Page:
WEST VALLEY CITY, Utah — Julianne Gidney often looks to the words of Dr. Seuss to inspire the students she works with.
You’re off to great places!
Today is your day!
You’re mountain is waiting.
So get on your way!
Last Friday was indeed a great day for Gidney as she was named one of Granite School District’s paraeducators of the year at the annual district paraeducator conference.
“I love working with students,” said the Title I paraeducator from Monroe Elementary School in West Valley City. “I believe every child can achieve and be successful. I try to help each of the students I work with to understand this.”
Paraeducators are school employees who work with teachers and other professional to provide educational, social and emotional service to students and their families. These services can include one-on-one tutoring, assisting with classroom management, acting as a translator and offering various instructional support.
Two other district paraeducators — Anna Sanders and Sharon Garrett, both from Woodrow Wilson Elementary in South Salt Lake — were also named paraeducators of the year. Both have been with Granite School District for more than 20 years.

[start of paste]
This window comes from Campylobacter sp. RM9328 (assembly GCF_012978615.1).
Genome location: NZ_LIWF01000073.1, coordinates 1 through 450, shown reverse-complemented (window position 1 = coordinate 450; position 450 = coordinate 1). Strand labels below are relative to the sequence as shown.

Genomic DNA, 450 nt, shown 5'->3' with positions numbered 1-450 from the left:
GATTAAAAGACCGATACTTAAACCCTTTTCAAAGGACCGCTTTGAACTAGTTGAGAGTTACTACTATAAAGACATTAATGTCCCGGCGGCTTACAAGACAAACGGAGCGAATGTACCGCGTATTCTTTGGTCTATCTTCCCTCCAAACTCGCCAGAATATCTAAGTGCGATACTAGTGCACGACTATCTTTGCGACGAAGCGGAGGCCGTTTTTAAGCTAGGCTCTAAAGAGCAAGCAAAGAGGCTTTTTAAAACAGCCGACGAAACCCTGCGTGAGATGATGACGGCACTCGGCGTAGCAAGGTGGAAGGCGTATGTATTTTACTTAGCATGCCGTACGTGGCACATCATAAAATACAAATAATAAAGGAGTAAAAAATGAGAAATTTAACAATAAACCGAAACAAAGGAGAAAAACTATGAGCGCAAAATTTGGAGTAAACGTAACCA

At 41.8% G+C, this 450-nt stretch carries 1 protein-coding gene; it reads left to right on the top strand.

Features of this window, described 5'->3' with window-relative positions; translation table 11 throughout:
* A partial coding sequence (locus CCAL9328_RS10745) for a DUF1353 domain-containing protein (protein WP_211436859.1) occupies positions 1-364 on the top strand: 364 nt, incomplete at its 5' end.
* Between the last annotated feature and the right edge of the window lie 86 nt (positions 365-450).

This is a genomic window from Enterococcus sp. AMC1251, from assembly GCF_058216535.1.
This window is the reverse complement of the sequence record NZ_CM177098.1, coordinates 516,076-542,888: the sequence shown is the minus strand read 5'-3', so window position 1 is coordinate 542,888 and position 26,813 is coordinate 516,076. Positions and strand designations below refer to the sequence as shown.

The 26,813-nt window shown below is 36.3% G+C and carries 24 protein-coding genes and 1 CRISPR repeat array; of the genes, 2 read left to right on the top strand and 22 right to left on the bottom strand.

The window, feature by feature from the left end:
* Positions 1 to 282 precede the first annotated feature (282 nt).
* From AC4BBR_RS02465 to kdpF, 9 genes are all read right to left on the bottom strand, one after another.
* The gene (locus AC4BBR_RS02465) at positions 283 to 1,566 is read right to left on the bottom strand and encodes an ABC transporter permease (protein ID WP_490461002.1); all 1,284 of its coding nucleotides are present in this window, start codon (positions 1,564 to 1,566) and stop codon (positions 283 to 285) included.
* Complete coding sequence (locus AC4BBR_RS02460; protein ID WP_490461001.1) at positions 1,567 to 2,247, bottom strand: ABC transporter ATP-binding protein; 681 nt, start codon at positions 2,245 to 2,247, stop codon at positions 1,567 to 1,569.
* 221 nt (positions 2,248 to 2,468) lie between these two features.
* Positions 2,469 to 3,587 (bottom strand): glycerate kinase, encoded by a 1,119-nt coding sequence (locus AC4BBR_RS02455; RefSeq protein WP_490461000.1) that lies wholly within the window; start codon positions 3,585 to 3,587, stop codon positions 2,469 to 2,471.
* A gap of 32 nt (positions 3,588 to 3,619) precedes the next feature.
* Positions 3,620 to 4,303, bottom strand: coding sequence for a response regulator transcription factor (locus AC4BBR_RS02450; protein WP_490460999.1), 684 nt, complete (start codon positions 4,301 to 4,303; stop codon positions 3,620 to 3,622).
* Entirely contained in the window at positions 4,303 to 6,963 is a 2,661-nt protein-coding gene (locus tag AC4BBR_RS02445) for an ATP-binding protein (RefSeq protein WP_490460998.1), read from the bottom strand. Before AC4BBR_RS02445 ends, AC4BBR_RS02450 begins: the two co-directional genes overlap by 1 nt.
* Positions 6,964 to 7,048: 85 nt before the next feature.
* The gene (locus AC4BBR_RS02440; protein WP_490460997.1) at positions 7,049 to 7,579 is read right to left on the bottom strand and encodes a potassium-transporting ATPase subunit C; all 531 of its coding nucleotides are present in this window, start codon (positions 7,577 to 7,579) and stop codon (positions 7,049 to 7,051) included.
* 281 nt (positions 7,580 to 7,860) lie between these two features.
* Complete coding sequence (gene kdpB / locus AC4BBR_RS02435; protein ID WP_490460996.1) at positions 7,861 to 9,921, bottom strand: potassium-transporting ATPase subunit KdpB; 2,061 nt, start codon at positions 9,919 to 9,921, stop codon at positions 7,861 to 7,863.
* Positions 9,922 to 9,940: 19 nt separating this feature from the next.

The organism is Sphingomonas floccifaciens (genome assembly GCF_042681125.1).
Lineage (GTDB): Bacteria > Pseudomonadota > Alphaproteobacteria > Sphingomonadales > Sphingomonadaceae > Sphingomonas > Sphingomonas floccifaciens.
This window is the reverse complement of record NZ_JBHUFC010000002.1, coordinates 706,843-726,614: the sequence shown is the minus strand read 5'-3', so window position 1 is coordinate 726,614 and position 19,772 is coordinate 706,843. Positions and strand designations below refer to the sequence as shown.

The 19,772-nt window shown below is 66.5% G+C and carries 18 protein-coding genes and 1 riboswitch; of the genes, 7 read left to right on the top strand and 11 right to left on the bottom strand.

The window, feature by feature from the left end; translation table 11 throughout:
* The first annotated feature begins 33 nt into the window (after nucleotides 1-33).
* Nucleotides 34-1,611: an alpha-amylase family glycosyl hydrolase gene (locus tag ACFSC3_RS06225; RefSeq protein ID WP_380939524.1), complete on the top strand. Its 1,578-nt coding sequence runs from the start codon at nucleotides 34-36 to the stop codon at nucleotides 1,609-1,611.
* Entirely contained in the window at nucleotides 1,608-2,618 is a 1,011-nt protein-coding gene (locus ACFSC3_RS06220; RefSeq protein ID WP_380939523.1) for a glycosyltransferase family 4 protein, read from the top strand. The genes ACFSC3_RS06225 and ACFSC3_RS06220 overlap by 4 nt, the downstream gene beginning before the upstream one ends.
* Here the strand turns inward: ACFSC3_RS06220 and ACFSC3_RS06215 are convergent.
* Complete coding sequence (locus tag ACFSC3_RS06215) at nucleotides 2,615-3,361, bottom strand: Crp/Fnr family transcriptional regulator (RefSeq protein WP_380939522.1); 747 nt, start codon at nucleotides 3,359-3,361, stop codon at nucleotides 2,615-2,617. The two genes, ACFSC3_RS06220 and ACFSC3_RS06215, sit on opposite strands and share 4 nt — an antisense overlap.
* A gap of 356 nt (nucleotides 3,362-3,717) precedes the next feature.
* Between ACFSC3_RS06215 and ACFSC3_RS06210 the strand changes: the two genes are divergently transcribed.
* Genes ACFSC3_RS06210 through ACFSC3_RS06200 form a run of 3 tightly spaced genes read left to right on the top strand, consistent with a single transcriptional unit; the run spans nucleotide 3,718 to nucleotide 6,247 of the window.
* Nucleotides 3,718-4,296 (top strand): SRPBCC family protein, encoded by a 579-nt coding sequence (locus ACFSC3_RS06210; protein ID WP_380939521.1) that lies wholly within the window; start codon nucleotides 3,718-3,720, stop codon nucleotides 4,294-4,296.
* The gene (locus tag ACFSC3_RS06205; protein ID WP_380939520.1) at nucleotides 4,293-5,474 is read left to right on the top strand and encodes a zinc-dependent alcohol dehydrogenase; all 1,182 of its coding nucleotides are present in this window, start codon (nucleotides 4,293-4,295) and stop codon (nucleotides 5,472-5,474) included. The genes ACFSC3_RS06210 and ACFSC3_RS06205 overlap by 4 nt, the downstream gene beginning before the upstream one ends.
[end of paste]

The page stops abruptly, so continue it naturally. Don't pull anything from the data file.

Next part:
These awards have been distributed annually for four years. Those honored with the award are nominated but their school principal and are selected by a committee of Title I professionals from diverse assignments across the district.
“They are identified because of their achievements in improving learning and creating opportunities for students,” said Rob Averett, Granite District resource development director.
Former principal and current assistant superintendent Jim Henderson talked to paraeducators about the important role they play in schools.Comment on this story
Henderson told a story about a struggling student who attended the elementary school in which he was the principal. This student had severe behavioral issues and was routinely sent to the principal’s office.
On one particular day, Henderson commented to a school paraeducator that he was frustrated with the student’s behavior. The paraeducator then told him about the child’s troubled home life. Henderson consequently took a different approach with the student, who eventually corrected his behavior problems and excelled.
“If it weren’t for that paraeducator,” Henderson said, “I wouldn’t have been able to help him. She made the difference.”
Angie Manzanares is a former teacher and journalist. She currently works for the Granite School District as a public relations specialist. Her hobbies include photography, graphic design, dancing and screaming at Jazz games.